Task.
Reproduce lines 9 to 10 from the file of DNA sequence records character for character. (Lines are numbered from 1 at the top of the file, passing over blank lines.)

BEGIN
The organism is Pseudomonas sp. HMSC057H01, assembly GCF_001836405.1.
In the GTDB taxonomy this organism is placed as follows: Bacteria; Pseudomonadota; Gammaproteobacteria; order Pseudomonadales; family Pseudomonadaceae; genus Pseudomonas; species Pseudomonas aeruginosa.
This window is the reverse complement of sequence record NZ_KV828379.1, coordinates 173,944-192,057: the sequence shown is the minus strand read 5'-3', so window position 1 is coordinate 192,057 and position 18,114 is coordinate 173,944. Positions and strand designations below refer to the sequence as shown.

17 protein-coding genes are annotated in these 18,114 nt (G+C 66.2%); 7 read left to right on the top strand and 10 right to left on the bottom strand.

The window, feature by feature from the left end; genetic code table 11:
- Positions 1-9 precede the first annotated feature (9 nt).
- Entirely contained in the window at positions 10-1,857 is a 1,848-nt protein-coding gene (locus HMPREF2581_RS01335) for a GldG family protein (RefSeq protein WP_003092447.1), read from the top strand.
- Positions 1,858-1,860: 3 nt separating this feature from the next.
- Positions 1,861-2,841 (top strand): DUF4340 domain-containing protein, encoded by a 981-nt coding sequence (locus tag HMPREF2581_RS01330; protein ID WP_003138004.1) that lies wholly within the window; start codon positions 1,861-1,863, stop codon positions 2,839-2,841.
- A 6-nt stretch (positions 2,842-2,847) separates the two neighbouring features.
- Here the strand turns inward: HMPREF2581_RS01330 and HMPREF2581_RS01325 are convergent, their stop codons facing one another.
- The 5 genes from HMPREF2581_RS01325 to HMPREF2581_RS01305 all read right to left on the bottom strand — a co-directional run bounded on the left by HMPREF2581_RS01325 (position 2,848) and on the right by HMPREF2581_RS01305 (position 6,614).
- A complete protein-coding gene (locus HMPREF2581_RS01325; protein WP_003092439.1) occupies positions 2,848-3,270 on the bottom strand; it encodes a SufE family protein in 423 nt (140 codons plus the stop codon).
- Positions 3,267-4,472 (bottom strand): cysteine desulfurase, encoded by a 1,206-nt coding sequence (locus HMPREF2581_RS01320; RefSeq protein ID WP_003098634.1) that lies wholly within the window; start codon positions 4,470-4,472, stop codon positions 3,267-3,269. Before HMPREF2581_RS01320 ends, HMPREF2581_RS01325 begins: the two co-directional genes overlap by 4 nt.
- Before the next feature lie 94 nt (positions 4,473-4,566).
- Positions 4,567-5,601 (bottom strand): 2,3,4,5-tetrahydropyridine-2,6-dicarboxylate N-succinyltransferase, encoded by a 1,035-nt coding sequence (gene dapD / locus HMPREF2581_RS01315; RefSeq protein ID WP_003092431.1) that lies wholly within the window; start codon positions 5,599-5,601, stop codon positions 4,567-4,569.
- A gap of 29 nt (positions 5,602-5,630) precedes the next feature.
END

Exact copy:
- Positions 1,861-2,841 (top strand): DUF4340 domain-containing protein, encoded by a 981-nt coding sequence (locus tag HMPREF2581_RS01330; protein ID WP_003138004.1) that lies wholly within the window; start codon positions 1,861-1,863, stop codon positions 2,839-2,841.
- A 6-nt stretch (positions 2,842-2,847) separates the two neighbouring features.